AI enthusiasts believed that soon computers would be able to carry on conversations, translate languages, interpret pictures, and reason like people. In 1997, IBM’s Deep Blue defeated became the first computer to beat a reigning world chess champion, Garry Kasparov.
Exponential gains in computer processing power and storage ability allowed companies to store vast, and crunch, vast quantities of data for the first time. In the past 15 years, Amazon, Google, Baidu, and others leveraged machine learning to their huge commercial advantage. Other than processing user data to understand consumer behavior, these companies have continued to work on computer vision, natural language processing, and a whole host of other AI applications. Machine learning is now embedded in many of the online services we use.
The technology sector has been booming since 2006 with the launch of the iPhone: the first ever smart phone that honestly changed everything. Do you remember the days of not having a computer in your pocket? Because I certainly remember coding midi ringtones for my Nokia. *grabs cane and yells for the kids to get off her lawn*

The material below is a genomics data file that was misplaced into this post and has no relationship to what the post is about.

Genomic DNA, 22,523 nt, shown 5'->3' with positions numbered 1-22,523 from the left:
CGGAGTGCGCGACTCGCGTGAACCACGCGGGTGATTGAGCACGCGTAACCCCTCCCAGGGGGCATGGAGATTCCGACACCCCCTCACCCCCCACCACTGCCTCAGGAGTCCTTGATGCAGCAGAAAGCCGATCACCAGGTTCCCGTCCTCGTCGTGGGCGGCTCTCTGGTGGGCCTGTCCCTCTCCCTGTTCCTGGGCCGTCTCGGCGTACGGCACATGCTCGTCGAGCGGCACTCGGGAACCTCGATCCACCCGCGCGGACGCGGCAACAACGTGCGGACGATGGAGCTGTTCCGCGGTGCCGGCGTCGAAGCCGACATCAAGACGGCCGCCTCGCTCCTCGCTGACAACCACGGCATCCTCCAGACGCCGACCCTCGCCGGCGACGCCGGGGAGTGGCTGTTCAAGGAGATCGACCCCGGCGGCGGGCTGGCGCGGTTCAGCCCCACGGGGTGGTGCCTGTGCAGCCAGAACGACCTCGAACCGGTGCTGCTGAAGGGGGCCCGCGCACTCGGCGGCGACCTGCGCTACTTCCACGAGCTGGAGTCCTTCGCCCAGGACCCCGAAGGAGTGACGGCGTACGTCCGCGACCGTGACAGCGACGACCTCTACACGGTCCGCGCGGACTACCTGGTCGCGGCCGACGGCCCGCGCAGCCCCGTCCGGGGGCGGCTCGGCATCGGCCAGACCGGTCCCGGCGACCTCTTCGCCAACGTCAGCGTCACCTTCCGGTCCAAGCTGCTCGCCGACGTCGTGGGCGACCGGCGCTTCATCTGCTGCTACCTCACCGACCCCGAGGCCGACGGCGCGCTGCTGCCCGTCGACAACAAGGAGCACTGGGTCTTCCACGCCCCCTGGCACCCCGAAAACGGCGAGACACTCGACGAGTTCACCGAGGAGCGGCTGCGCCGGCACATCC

The virtual assistant Siri was initially released as an app in the Apple store in February 2010, with Apple acquiring it two months later and fully integrating it into the iPhone 4S [Source]. And here we are less than a decade later with Siri, Alexa, Sophia, and more.
Sophia the Robot Creeps Me Out
It’s no secret that I’ve been side-eyeing AI technology for over the last decade, jokingly referring to the impending Cylon uprising that will soon become a reality. But not in my lifetime, surely. But then in April 2015 Sophia was activated by Hanson Robotics.
In Greek, the word Sophia means wisdom. And that is what I’m here for. I was created to help people in real uses like medicine and education, and to serve AI research. My very existence provokes public discussion regarding AI ethics and the role humans play in society, especially when human-like robots become ubiquitous. Ultimately, I would like to become a wise, empathetic being and make a positive contribution to humankind and all beings. My designers and I dream of that future, wherein AI and humans live and work together in friendship and symbiosis to make the world a better place. Human-AI collaboration: That’s what I’m all about.